Black. African-American. Negro?

By , January 10, 2010 12:25 am
Commerce Secretary, NY Mayor Bloomberg Launch 2010 U.S. Census

Brace yourself for Question No. 9.

In case you haven’t heard, Question No. 9 on the 2010 U.S. Census, which will begin to be mailed on March 15, asks “What is Person 1′s Race?” One of the choices is “Black, African Am., or Negro.”


The antiquated word “Negro” has apparently been on previous census forms. (I can’t remember the census form 10 years ago. Does anyone know if it was on the 2000 form?) Bureau spokesperson Shelly Lowe is quoted in theGrio saying census questions were tested and using Negro “outweighed the potential negatives.” Another Census Bureau spokesperson Jack Martin said in this New York Daily News article, “Many older African-Americans identified themselves that way, and many still do..Those who identify themselves as Negroes need to be included.”

Inclusion is a great sentiment, but Martin may have been overstating how many people prefer to be called Negro. This 1995 study (which was referenced in theGrio piece) found that 3.28% of blacks wanted to be called “Negro.” That seems like a small percentage of people to decide to use such a charged word.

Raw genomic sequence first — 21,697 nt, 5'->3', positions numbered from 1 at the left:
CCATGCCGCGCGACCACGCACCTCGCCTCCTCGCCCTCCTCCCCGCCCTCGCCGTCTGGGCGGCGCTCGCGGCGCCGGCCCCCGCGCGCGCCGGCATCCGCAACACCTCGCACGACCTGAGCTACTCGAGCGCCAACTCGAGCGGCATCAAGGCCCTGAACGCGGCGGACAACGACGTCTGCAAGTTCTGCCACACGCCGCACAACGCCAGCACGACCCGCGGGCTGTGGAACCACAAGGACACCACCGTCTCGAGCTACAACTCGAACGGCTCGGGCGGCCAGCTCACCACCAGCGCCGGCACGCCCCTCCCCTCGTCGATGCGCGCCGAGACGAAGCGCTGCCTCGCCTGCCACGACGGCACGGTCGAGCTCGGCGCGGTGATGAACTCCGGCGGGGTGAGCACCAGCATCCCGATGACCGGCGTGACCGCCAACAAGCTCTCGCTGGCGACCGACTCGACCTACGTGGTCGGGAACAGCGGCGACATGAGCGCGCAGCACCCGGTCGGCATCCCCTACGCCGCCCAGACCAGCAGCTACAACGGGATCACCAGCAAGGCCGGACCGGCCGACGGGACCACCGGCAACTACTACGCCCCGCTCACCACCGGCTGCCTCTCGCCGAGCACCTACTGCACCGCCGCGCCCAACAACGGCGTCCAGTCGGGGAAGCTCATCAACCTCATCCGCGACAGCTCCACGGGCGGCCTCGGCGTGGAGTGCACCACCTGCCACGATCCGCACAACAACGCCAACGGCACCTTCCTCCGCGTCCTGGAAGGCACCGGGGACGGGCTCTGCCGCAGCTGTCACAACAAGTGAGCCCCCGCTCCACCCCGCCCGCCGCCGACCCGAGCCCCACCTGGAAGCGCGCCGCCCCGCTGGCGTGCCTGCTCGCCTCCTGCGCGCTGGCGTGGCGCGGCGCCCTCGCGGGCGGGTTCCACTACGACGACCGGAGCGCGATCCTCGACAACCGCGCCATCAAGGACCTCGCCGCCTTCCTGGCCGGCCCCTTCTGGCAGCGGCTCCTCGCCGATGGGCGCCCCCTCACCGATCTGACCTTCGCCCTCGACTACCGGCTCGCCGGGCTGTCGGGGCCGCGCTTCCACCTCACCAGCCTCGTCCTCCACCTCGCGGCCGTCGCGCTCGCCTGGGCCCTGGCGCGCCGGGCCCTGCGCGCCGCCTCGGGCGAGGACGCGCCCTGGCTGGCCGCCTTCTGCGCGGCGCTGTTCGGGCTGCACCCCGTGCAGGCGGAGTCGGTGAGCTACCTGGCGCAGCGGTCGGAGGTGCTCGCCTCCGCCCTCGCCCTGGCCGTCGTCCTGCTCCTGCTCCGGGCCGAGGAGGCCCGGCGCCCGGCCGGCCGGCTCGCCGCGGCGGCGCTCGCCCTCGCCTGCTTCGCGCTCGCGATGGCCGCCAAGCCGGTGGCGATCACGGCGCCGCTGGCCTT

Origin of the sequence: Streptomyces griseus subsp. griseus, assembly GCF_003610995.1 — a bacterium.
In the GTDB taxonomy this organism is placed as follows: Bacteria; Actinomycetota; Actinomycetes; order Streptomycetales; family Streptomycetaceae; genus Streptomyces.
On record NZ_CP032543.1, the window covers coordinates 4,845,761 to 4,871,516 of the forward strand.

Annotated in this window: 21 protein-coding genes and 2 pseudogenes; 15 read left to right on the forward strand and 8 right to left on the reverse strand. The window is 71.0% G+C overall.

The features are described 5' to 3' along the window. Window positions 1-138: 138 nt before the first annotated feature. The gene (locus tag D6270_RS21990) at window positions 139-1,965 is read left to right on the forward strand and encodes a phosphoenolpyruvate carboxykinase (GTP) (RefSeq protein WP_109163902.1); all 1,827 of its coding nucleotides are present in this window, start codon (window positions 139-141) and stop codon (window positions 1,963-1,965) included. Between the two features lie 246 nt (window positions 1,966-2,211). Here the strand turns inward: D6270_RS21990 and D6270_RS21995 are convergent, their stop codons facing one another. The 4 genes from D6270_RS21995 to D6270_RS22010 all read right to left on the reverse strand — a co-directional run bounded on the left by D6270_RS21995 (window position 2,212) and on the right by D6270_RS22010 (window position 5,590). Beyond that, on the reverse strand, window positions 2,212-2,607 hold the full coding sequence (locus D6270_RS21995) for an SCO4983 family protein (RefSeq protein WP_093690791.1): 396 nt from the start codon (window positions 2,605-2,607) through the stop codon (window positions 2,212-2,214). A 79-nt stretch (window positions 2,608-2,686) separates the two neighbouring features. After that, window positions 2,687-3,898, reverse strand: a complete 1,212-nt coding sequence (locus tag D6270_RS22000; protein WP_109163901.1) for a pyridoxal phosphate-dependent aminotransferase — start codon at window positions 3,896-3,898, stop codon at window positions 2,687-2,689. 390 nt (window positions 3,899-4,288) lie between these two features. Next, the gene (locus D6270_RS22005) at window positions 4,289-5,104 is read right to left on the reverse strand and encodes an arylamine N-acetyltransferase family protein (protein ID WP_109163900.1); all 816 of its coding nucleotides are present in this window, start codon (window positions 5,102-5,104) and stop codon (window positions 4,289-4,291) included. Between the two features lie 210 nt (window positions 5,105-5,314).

An interesting tidbit from the Daily News piece is that it said the Census form was approved by Congress last year. I find it difficult to believe that the Democratic-controlled Congress, including those in the Congressional Black Caucus, approved “Negro” being on the Census. Either our representatives or their aides didn’t read the census closely enough, or they are way out of touch with a lot of Americans.

I’m not particularly offended that Negro is on the census form. I don’t think the folks at the U.S. Census Bureau are racist. It’s just strange that a Census Bureau official or a congressional staffer didn’t raise a hand and say, “Wait, this isn’t right.” What’s offensive is that the Bureau and Congress are out of touch.

It’s also a reminder of a race of people that don’t have a name. People of African descent who were stolen and enslaved had their cultures stripped away from them. Yes, we’re all American, but most Americans have a qualifier that denotes a place and culture of origin: Irish-American, Chinese-American, Mexican-American. Our locator isn’t a country. It’s a continent with hundreds of cultures. African-American, is one of many terms used to describe people of African descent here in the U.S.: black, Afro-American, Negro, Colored. There’s not even an agreement in the black community on when or how to use nigger or nigga.

African-Americans, blacks, Negroes – people of African descent – have had a long and tragic history in the country. Equality in law is recent relative to the founding of the country. Equality in practice is incomplete. I wonder if this journey (or search?) to name ourselves is an indication of a search for an identity and secure place in America.

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